"A young bride left alone to the lewd passions of an evil dwarf!" So read the American release ads for the 1973 Danish horror flick The Sinful Dwarf. It was truth in advertising, because if you like your dwarfs sinful, this one wrote the book on such behavior. Variety called the film "repulsive" and that was one of the more complimentary reviews. Universally despised by those who saw it, the movie also sparked an outcry from Little People's organizations. The titular character is played by an actor known only as Torben in the credits. 'Lest you think he might have enjoyed Liberace-like status among the sinful dwarf set that allowed him to use only one name, in reality he was more widely known as Torben Bille, and was primarily employed in Denmark as the host of a children's TV show! In the film, Torben plays Olaf, an ugly, leering little man who runs a tenement-like boarding house with his equally perverted mother, Lila (Clara Keller).They lure pretty young women to take rooms as tenants, then kidnap them, forcibly turn them into heroin addicts and chain them up naked in a hidden attic prison where they are ritually abused by men who are happy to pay Olaf and his mother for the privilege.The story follows a young couple, Ann and Peter (Anne Sparrow and Tony Eades) who are unemployed and who have very reluctantly accepted a room at the house, which is the only lodging they can afford.Both mom and Olaf size up Ann as being worthy of their stable of captive girls, an opinion reinforced when Olaf uses a peephole to spy on Ann and Peter having sex.Ultimately, Ann is knocked unconscious and forced to join her fellow hapless captives, while her disbelieving husband is told she has simply run away.
The Sinful Dwarf was banned in Sweden and even in territories where it was released, it did minimal business as few theaters would be associated with the subject matter. Severin Films, which specializes in DVD releases of controversial movies orphaned by other distributors, has released the movie in an uncut edition that comes very close to crossing from softcore to hardcore porn. No opportunity is lost to focus on the naked, nubile victims of the sinister dwarf- and even his mother, a flamboyant one-time cabaret singer, gets to doff her top. It's all as sinister as you can get, with even childhood toys becoming symbols of perversion. (Olaf likes to collect them and pose them in obscene positions.He also uses the toys to beckon women into his web of sin.) The film relies on the tried-and-true haunted house movie formula of having the heroine decide to investigate things that go bump in the night by sneaking alone into a dark attic. This does result in some sequences that approach genuine suspense, even if director Vidal Raski doesn't quite know how to maximize the impact. He does, however, make ample use of Tober Bille's bizarre look and has him twist his features into grotesque contortions that make for an unnerving experience to view.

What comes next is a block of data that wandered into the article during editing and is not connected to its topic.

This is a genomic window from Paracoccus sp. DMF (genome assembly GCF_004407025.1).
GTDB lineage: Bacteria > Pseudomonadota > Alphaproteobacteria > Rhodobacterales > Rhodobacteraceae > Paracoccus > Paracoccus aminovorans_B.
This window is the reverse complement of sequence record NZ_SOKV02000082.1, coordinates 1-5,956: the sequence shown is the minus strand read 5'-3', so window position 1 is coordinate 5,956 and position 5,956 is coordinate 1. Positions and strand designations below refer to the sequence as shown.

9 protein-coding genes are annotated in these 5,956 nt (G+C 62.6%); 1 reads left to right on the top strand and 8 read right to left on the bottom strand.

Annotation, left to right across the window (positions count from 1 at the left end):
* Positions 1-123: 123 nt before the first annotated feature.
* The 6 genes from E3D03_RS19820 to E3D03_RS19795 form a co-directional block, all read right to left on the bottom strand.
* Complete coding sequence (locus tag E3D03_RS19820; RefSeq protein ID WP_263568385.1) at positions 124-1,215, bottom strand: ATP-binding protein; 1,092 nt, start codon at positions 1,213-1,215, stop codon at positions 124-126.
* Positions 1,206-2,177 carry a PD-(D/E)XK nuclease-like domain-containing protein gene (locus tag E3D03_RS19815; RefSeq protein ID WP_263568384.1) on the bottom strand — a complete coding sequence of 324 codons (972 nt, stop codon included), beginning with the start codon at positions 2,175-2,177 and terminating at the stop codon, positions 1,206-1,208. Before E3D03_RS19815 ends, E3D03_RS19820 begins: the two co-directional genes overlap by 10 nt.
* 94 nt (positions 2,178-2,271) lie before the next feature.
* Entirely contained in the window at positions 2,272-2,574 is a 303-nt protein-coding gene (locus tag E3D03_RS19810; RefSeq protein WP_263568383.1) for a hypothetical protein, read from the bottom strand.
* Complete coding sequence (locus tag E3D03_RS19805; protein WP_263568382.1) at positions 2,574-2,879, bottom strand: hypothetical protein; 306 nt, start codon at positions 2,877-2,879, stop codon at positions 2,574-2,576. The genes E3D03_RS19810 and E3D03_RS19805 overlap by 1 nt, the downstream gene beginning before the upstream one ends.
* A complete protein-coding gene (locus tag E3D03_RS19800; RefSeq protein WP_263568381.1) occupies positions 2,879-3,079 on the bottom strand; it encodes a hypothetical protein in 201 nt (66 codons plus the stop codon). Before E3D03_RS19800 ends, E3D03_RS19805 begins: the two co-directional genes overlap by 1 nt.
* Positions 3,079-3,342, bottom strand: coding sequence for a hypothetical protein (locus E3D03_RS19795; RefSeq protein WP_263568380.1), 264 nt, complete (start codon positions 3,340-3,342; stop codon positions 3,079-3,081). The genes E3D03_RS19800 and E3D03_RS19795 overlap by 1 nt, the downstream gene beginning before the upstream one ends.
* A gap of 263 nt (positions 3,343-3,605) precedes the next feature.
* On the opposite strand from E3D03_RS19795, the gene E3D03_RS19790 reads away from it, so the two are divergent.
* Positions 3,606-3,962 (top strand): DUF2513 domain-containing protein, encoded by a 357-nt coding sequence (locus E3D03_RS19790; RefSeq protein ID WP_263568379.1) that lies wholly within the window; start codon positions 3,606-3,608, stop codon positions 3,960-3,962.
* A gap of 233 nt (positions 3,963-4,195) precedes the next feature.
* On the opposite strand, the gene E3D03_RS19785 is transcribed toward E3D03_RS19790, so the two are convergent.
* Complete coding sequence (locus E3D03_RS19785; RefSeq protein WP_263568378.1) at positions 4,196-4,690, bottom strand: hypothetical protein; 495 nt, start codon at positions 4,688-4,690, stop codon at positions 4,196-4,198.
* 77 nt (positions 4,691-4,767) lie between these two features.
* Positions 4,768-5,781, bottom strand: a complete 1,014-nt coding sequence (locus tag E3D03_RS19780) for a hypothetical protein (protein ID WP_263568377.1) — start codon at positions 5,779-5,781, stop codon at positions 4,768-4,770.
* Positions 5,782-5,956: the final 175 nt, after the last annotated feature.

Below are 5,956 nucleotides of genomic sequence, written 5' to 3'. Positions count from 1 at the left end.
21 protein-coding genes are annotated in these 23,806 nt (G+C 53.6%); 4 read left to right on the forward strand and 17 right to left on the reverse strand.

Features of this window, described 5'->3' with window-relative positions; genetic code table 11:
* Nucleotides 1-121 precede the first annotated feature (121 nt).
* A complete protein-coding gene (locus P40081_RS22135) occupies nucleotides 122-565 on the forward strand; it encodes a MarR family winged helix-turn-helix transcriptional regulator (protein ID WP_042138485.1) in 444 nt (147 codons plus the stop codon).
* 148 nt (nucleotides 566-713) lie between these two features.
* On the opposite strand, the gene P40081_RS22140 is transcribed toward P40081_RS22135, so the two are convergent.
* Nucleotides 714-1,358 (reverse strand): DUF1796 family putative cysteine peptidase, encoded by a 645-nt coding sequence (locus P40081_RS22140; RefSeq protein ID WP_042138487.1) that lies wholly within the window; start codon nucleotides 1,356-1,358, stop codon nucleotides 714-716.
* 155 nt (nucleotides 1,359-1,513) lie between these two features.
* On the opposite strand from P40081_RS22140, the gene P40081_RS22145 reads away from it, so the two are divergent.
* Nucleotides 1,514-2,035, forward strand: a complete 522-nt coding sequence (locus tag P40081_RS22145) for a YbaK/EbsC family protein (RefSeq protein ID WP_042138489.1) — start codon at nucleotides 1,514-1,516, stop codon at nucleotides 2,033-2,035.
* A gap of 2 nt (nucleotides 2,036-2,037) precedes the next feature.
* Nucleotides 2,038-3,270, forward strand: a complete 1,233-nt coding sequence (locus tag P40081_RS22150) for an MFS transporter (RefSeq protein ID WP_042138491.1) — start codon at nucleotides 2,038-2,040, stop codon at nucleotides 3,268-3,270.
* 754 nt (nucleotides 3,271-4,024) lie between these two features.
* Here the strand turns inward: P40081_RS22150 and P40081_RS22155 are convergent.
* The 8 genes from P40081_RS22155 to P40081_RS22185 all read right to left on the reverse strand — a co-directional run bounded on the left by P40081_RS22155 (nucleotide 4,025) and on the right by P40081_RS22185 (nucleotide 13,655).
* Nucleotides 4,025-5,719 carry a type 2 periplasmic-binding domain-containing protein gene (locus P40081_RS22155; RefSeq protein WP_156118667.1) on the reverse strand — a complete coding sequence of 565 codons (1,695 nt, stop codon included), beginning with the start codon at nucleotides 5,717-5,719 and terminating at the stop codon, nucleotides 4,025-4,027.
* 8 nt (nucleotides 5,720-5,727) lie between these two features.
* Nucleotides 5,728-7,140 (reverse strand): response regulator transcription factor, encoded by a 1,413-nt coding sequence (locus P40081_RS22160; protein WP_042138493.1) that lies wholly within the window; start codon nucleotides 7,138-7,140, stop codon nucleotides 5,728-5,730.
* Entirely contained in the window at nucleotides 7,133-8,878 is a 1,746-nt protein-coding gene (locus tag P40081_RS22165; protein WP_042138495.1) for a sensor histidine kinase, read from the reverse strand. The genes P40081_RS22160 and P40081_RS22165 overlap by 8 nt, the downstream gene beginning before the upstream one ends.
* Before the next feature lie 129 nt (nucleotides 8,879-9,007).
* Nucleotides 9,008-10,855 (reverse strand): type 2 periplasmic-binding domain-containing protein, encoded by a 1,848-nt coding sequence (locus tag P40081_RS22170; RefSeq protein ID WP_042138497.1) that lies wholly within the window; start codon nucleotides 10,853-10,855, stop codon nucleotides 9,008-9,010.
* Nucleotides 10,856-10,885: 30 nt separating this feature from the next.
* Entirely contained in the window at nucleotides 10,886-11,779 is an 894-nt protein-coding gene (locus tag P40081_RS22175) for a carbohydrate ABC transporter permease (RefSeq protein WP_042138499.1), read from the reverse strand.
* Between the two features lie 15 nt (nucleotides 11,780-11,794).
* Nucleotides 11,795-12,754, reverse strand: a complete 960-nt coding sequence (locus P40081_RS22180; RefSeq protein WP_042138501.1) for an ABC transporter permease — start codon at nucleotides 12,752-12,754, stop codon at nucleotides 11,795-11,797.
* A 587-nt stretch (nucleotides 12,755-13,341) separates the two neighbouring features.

Watching The Sinful Dwarf is like encountering a horrendous accident on the highway. You feel guilty staring at it, but there is something so compelling about the sight that you can't resist. Despite the protests of Little People, the film is not a broad indictment of dwarfs or anyone else. It focuses on one specific dwarf who happens to be, well, sinister. Regardless of what you may think of the overall film, Torben Bille makes an unforgettable physical impression in the title role. The acting is also somewhat above par for these types of D- list horror films (i.e: bad, but not laughable), though a search of the IMDB web site indicates that the professional careers of virtually everyone involved seems to have begun and ended with this film.Apparently associations with sinister dwarfs aren't considered to be an asset on job interviews.
The DVD presentation is first-rate, with the print used surprisingly good for a movie that has been available only in bootleg versions. The ball is dropped, however, on the extras, which consist of some over-the-top radio spots and an American trailer bearing the title Abducted Bride. As the trailer shows full nudity, one wonders if it was shown beyond the porn house circuit. One wishes there had been some discussion of the controversy surrounding this film and it's bizarre history, but the only other extra is a tongue-in-cheek interview with two movie fans who profess to be offended by the film and beg interviewer John Severin (owner of the DVD label) not to release the movie onto the home video market. The joke wears thin pretty quickly, though Severin does get off a good line by saying he will not be deterred from releasing the movie because he's already sunk "six or seven hundred dollars into it."
The Sinful Dwarf is an oddity, to be sure, though a strangely compelling one. There's also a valuable lesson for all attractive young women: the next time a leering, cackling, ugly creep tries to induce you back to his apartment by showing you a cute mechanical toy, you might want to think twice about it.